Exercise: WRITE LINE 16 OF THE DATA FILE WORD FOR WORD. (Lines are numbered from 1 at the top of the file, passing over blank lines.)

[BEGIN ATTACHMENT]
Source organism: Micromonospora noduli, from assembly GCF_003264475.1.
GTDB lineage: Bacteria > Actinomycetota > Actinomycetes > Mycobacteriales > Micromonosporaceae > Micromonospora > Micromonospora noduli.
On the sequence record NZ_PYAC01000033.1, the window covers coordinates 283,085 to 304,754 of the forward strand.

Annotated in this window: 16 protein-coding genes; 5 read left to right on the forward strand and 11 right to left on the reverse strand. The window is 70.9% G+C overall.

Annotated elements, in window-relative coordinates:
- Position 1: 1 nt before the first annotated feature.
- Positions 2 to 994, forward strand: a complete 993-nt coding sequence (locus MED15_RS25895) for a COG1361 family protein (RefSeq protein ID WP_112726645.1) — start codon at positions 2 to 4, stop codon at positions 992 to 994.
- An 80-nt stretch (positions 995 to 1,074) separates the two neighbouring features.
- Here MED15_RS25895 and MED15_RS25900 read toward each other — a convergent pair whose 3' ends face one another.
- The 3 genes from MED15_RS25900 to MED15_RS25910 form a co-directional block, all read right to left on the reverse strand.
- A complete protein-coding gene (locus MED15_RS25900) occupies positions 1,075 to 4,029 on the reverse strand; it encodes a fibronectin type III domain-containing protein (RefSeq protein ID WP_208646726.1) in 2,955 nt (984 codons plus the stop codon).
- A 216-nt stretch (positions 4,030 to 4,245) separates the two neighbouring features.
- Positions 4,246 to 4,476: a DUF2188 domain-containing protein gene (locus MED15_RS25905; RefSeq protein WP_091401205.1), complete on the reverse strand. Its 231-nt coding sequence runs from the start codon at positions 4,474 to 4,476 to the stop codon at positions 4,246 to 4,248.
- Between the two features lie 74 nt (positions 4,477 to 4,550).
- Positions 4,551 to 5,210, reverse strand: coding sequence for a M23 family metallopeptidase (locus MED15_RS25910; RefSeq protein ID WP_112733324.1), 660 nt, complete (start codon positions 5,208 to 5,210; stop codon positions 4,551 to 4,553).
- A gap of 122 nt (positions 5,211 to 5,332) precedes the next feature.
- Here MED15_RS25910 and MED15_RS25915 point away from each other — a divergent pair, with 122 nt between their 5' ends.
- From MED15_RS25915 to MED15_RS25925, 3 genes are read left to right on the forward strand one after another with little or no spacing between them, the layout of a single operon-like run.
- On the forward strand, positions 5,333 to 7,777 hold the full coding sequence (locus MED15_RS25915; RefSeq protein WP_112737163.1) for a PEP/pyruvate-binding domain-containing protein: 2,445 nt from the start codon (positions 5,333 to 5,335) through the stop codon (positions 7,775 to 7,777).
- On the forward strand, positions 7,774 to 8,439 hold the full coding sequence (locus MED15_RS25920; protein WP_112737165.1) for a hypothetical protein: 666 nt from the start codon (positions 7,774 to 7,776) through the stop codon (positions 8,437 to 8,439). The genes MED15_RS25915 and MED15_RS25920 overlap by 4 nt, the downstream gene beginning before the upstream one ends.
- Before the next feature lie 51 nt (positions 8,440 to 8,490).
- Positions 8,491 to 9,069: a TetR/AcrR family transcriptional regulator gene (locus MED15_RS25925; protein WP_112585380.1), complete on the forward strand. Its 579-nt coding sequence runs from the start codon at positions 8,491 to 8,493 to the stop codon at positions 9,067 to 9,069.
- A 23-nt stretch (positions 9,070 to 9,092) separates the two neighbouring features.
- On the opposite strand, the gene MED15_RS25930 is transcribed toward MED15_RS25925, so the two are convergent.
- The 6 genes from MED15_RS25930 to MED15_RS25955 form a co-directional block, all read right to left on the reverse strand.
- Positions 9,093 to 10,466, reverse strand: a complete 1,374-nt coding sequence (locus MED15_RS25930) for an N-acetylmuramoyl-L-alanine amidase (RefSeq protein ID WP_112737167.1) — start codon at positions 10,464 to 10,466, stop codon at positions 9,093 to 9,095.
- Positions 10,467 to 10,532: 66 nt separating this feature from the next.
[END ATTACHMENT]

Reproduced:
- A gap of 122 nt (positions 5,211 to 5,332) precedes the next feature.